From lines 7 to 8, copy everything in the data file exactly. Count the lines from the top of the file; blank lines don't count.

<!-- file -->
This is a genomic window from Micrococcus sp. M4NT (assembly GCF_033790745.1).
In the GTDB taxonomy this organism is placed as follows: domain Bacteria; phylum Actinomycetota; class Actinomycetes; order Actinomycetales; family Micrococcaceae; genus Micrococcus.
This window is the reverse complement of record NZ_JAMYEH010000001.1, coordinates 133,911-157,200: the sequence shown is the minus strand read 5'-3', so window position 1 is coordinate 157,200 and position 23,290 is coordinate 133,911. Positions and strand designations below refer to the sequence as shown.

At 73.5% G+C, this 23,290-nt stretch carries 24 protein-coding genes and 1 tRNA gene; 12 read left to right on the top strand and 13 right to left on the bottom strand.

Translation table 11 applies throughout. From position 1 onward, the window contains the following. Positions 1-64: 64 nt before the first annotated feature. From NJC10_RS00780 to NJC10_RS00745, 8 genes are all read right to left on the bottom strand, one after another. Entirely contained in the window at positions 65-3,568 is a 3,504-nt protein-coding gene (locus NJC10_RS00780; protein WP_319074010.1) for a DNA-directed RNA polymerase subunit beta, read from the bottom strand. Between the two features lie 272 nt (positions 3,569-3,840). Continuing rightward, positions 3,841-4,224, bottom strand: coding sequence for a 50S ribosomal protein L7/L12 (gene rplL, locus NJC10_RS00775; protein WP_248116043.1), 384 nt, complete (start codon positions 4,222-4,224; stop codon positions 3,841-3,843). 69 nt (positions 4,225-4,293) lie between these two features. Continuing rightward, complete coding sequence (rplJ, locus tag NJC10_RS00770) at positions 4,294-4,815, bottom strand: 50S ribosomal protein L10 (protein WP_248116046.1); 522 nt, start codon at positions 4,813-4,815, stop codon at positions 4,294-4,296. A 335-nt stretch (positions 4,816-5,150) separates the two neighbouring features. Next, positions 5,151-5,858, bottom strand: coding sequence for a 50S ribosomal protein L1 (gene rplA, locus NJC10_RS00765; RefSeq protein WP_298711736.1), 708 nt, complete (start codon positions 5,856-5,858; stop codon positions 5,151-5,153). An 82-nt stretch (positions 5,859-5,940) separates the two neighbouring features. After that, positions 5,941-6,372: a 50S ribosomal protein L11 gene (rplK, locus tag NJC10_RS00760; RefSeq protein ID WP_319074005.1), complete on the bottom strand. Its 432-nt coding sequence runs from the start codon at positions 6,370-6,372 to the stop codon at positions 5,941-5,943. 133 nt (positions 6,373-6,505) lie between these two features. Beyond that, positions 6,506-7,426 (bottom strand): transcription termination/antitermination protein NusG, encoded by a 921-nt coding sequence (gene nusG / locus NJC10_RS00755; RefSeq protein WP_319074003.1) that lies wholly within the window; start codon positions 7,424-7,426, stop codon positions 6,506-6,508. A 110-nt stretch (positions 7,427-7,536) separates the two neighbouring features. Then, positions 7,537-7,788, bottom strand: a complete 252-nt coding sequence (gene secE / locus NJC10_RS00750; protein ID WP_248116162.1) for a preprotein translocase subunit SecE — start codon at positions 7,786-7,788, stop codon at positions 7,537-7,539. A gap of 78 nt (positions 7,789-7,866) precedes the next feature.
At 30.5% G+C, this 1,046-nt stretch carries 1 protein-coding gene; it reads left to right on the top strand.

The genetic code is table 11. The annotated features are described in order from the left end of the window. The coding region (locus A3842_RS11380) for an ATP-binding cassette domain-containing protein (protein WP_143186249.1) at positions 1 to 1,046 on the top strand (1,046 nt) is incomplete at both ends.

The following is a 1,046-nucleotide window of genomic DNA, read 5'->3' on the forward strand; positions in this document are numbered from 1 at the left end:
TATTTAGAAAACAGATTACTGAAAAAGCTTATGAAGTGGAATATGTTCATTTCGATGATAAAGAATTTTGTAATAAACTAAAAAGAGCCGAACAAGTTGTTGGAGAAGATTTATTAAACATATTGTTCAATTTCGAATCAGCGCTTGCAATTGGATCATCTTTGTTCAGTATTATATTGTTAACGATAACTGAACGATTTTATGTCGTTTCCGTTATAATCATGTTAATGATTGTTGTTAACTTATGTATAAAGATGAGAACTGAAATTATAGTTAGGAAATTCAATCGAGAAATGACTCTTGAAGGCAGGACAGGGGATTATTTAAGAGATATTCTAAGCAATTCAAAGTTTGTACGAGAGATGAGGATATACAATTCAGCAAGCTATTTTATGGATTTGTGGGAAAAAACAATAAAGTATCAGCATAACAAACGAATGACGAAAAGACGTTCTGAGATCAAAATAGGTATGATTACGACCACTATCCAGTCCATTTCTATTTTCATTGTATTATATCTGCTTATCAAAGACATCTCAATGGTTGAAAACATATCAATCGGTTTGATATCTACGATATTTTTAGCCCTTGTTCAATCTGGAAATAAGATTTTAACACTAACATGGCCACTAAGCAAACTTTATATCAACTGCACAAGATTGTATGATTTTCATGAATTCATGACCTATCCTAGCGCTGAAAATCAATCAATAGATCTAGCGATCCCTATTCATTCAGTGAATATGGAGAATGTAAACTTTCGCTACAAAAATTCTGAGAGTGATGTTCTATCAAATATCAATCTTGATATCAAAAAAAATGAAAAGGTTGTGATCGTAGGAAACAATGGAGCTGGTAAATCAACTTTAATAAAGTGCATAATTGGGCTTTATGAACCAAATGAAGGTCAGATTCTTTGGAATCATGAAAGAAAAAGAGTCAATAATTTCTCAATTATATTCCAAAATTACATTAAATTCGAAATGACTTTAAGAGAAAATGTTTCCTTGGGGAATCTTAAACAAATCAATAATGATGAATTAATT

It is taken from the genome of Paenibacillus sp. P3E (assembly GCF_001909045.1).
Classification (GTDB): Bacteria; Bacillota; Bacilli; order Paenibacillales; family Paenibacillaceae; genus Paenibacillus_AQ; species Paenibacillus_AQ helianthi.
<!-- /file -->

The genetic code is table 11. The annotated features are described in order from the left end of the window. The coding region (locus A3842_RS11380) for an ATP-binding cassette domain-containing protein (protein WP_143186249.1) at positions 1 to 1,046 on the top strand (1,046 nt) is incomplete at both ends.

The following is a 1,046-nucleotide window of genomic DNA, read 5'->3' on the forward strand; positions in this document are numbered from 1 at the left end: